Your application for a job… think about it!

Having spent 30 years reviewing CVs and applications from candidates who would like (it would seem) to start or continue their career by moving jobs or getting their first role, it still never ceases to amaze me how badly some people present themselves in writing.

Now I say “some people” because, of course, as a recruiter I do get amazing CVs from brilliant people who can write, spell, use grammar well, and who are communicative and responsive. Needless to say, this group of applicants goes on to secure sought after jobs and have happy and fulfilling careers.

However, other applications received from literally hundreds of approaches we get EVERY week, from candidates applying for jobs or wishing to engage our services to help them find a new role, are not always up to scratch.

I’ve written about this subject before; I’ve cajoled, persuaded, guided, advised literally thousands of people in the last 25 years, all about the two most important aspects of job applications; the CV and the covering letter (these days it’s a covering email).

Forget (for a minute) your LinkedIn, Twitter and Facebook profiles. Forget the online portfolio/website or the PDF with work examples and case studies. Let’s just focus on the covering email.

In March this year, we did a review of 1,000 roles advertised on the internet in the fields of marketing, PR, creative and digital. 83% of those advertisements asked for a CV as the first point of application, which I guess also means those CVs would be sent with a covering letter/email.

So far in April, we have reviewed 1,000 candidates who have approached our network of recruitment businesses and me personally through social media and our websites. 67% of those applications didn’t get past the screening process. This is for one of five reasons.

a) No relevant experience for the role to which they applied (or no attempt to tailor past experience and explain how it’s relevant)

b) No covering letter at all, leaving me to guess the role in which they might or might not be interested

c) No CV attached and no clues in the email as to what the candidate might be interested in finding out more about

d) Spelling or grammatical errors in the covering email (don’t forget the email subject line too!), or addressed to entirely the wrong person/company

e) A terrible CV! And I don’t necessarily mean skills/experience, mostly poorly written, bad use of grammar, spelling mistakes, bad presentation

My focus in this post is the covering note – I’ll come back to CVs and the other points above in later posts.

Grammar, spelling, punctuation and getting the detail right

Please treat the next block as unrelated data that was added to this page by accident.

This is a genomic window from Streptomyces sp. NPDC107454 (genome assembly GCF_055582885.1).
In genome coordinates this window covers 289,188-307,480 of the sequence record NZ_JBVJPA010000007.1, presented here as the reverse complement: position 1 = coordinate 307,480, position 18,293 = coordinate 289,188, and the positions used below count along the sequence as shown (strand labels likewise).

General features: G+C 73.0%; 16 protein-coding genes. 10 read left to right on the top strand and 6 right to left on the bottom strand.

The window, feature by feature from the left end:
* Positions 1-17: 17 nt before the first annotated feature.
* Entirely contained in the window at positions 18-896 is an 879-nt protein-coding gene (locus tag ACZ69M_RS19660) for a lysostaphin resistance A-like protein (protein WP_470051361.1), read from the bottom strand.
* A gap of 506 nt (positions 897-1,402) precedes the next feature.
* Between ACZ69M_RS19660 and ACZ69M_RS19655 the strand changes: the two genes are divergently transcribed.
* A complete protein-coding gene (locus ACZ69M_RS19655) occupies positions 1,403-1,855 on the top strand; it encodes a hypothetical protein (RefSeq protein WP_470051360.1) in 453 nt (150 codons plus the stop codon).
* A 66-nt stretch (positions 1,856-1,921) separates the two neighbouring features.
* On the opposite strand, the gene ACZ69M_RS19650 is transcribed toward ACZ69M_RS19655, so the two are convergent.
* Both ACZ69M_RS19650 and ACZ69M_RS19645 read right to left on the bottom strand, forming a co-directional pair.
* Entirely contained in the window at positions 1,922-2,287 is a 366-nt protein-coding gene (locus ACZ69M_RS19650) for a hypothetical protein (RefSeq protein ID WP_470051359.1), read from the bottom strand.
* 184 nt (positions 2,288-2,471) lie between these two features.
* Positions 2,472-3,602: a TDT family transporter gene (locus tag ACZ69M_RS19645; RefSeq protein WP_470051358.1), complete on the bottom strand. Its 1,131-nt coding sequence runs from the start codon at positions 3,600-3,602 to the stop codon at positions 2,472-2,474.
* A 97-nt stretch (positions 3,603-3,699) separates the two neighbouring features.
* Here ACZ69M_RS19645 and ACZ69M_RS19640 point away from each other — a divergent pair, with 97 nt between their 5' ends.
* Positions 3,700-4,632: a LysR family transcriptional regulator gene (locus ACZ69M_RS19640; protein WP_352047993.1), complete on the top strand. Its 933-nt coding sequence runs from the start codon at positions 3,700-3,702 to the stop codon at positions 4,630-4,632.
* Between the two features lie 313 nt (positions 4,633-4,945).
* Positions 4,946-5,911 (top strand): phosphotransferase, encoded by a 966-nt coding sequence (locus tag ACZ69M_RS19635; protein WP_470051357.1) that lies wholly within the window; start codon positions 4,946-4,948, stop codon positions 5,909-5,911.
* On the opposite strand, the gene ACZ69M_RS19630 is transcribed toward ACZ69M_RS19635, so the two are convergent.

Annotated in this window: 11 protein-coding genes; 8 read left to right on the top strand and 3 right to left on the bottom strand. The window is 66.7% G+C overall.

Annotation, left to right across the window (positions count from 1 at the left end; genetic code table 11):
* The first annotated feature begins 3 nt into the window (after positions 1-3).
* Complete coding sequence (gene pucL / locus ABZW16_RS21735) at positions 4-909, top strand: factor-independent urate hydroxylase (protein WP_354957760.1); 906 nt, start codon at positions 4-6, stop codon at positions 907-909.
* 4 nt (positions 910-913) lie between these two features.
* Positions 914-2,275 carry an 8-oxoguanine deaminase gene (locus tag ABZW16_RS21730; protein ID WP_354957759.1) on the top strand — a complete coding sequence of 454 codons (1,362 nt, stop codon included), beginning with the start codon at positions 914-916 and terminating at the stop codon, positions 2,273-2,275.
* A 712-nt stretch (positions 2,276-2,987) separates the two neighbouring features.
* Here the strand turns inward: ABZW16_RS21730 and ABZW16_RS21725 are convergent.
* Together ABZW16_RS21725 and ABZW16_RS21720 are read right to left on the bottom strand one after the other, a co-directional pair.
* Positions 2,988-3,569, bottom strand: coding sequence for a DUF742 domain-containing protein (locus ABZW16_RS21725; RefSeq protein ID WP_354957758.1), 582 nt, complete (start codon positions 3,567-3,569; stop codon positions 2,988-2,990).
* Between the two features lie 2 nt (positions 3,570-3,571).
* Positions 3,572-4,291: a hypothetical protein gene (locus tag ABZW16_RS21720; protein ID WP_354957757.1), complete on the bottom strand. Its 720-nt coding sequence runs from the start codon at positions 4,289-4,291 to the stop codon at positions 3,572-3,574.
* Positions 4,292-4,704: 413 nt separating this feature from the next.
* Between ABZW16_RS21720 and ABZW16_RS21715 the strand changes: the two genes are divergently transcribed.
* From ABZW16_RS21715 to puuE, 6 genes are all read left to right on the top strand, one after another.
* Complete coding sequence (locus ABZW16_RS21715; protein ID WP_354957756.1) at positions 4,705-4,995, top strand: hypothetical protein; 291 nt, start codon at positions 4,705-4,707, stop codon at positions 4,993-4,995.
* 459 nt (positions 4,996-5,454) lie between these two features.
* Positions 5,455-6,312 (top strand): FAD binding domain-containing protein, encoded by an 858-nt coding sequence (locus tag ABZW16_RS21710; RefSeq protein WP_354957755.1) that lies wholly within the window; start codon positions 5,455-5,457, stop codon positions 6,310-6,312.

How difficult is it to learn the difference between “your” and “you’re”? Between “their” and “they’re” and “there”? How difficult is it to make a telephone call to find out my name is Liz and therefore not address your letter to Sue (presumably the last person you wrote to)? When do you use an apostrophe? How many times in one communication can you use the word “I”? (Surely at this stage it’s about the reader, not just you?). How much effort does it actually, really take to write a relevant covering note that will grab my attention and make me want to open the attachment? Why are you referring to the fact that you are looking for an in-house corporate job when applying to a role within an agency? Why have you simply cut and pasted your CV into the covering letter rather than tailoring it to the job to which you have applied? Why did you not read the job advertisement correctly?

In the creative sector, we work in the area of communication. Whether that’s through design, PR, communications, marketing, digital or social media, we are communicating with our audiences and stakeholders. To get on in this industry, you need to be able to write. Whatever your discipline or specialism, the written word is crucial (along with other skills of course).

Over the last ten years, the standard of application letters and covering emails has fallen, dramatically. It’s partly to do with text speak, social media and email, making everything seem so much more casual and informal (but that’s NO excuse).

For the recent graduates/school leavers, it’s also due to the lack of advice given during school or university about how to apply for a job. And for the more experienced candidates, I’m really not sure to be honest……a combination of relying on a LinkedIn profile and a few references; a very buoyant recruitment market; expecting social media to do the work? And not using spell check.

One of the most common complaints I hear from candidates is the lack of response they get when they apply for a job.  I understand that’s frustrating.  But to be honest, recruiters (both in-house and agency) get so much response, a lot of which is irrelevant, I can see how recruiters decide not to respond to those that are unsuitable, even though that may be seen as being impolite.  

There’s plenty of advice available on the internet at a click of a button – spend a bit of time getting your first approach right and your response rate will increase, particularly if you also follow up your application with a phone call (which is a whole other topic!)

If you are interested in moving jobs, or getting one, within the creative sector, please send me an email (if you dare!) – [email protected]

Liz Gadd

Recruiter and Consultant, Creative, Marketing and PR [email protected] 07486 355 040

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